Author information

Author notes

    • Nikolina Sekulic

    Present address: Biotechnology Centre of Oslo and Department of Chemistry, University of Oslo, Oslo 0316, Norway.


  1. Department of Pathology and Laboratory Medicine, University of Pennsylvania Perelman School of Medicine, Philadelphia, Pennsylvania 19104, USA

    • Daphne C. Avgousti
    • , Katarzyna Kulej
    • , Emigdio D. Reyes
    •  & Matthew D. Weitzman
  2. Division of Cancer Pathobiology, Department of Pathology and Laboratory Medicine, Children’s Hospital of Philadelphia, Philadelphia, Pennsylvania 19104, USA

    • Daphne C. Avgousti
    • , Christin Herrmann
    • , Katarzyna Kulej
    • , Neha J. Pancholi
    • , Joana Petrescu
    • , Emigdio D. Reyes
    •  & Matthew D. Weitzman
  3. Cell and Molecular Biology Graduate Group, University of Pennsylvania Perelman School of Medicine, Philadelphia, Pennsylvania 19104, USA

    • Christin Herrmann
    •  & Neha J. Pancholi
  4. Department of Biochemistry and Biophysics, University of Pennsylvania Perelman School of Medicine, Philadelphia, Pennsylvania 19104, USA

    • Nikolina Sekulic
    • , Ben E. Black
    •  & Benjamin A. Garcia
  5. Epigenetics Program, University of Pennsylvania Perelman School of Medicine, Philadelphia, Pennsylvania 19104, USA

    • Nikolina Sekulic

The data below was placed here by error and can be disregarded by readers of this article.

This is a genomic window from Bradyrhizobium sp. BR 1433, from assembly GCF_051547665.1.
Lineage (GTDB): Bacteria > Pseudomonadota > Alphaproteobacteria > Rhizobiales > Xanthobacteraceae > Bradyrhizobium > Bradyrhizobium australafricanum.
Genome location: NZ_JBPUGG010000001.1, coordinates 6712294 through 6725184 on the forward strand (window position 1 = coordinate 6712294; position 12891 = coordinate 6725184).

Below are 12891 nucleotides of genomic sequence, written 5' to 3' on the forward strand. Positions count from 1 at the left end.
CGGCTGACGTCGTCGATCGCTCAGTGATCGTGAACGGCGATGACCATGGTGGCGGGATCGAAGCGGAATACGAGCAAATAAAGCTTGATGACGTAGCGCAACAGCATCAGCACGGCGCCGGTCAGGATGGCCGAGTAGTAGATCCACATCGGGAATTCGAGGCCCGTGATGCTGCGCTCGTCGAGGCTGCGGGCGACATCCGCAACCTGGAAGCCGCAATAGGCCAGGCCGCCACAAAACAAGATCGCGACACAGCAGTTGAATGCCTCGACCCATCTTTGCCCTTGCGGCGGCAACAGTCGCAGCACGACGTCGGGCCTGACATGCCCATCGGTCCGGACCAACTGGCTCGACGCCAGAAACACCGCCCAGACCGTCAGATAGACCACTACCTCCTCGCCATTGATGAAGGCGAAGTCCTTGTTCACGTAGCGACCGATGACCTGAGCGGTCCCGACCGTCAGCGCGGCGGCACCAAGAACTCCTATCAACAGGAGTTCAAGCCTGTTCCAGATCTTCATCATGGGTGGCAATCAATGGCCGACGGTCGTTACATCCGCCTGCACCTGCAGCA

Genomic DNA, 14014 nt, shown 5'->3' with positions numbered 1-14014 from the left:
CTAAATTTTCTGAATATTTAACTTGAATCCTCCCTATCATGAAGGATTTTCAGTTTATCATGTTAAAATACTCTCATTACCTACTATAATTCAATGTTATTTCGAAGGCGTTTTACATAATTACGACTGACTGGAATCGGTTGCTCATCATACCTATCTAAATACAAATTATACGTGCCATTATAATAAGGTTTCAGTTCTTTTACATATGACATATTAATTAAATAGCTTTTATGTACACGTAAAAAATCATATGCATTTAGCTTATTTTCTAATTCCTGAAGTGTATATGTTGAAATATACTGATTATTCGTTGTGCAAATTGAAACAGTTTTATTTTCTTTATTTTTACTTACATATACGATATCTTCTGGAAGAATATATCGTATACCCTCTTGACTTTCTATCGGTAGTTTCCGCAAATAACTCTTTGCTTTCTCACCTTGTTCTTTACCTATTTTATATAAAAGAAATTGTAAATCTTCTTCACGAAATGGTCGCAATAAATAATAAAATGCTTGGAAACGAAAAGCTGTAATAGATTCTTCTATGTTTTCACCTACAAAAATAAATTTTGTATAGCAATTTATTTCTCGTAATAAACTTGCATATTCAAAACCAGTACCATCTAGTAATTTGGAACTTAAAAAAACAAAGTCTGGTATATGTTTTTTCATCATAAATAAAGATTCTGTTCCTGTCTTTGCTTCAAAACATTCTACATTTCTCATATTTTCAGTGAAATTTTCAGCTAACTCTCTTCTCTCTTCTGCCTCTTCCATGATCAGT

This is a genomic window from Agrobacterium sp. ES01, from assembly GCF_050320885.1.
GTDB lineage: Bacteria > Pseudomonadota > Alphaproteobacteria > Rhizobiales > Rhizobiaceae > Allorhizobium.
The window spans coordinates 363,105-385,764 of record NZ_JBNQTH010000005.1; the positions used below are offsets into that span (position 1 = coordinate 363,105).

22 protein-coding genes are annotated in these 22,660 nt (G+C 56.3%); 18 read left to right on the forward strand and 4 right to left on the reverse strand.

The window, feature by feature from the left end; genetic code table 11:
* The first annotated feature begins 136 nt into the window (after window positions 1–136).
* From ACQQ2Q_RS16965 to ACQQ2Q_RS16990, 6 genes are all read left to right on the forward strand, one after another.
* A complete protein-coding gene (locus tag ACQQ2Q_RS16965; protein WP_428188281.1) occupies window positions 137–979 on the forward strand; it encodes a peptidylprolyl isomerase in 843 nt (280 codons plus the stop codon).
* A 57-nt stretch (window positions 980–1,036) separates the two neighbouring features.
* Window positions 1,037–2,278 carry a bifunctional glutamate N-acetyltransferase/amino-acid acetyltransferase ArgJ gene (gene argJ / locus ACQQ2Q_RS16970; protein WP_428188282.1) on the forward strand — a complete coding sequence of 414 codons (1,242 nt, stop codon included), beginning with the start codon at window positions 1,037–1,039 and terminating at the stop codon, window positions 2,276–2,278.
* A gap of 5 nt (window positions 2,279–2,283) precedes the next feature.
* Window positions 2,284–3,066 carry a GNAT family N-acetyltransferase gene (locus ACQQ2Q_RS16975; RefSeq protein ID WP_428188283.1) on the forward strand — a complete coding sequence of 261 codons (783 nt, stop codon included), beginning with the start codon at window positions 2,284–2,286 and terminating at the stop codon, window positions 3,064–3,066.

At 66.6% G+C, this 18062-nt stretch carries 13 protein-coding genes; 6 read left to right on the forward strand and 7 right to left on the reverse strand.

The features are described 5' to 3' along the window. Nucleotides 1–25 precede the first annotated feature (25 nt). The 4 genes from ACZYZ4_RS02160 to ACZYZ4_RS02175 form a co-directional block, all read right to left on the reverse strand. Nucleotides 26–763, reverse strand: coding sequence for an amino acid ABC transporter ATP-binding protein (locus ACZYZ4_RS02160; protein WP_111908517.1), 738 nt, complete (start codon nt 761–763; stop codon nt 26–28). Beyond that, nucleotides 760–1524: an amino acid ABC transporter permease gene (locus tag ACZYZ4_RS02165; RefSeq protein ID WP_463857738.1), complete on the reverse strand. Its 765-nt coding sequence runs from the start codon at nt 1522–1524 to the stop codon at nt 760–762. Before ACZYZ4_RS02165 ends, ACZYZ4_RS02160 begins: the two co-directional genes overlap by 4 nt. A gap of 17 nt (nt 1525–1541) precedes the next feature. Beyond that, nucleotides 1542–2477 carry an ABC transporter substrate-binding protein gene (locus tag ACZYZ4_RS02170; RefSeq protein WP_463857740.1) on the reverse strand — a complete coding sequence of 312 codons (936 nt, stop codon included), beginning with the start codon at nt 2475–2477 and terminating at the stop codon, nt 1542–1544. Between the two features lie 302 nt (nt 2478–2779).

• , Rosalynn C. Molden
    • , Ben E. Black
    •  & Benjamin A. Garcia
  6. Villanova University, Villanova, Pennsylvania 19085, USA

    • Joana Petrescu
  7. Division of Cell Pathology, Department of Pathology and Laboratory Medicine, Children’s Hospital of Philadelphia, Philadelphia, Pennsylvania 19104, USA

    • Daniel Blumenthal
  8. Division of Pulmonary, Allergy, and Critical Care Medicine, Hospital of the University of Pennsylvania, and the Department of Medicine, University of Pennsylvania Perelman School of Medicine, Philadelphia, Pennsylvania 19104, USA

    • Andrew J. Paris
  9. Department of Molecular Genetics and Microbiology, School of Medicine, Stony Brook University, Stony Brook, New York 11794, USA

    • Philomena Ostapchuk
    •  & Patrick Hearing
  10. Protein and Proteomics Core, Children’s Hospital of Philadelphia, Philadelphia, Pennsylvania 19104, USA

    • Steven H. Seeholzer
  11. Division of Neonatology, Children’s Hospital of Philadelphia, Philadelphia, and Department of Pediatrics, University of Pennsylvania Perelman School of Medicine, Philadelphia, Pennsylvania 19104, USA

    • G. Scott Worthen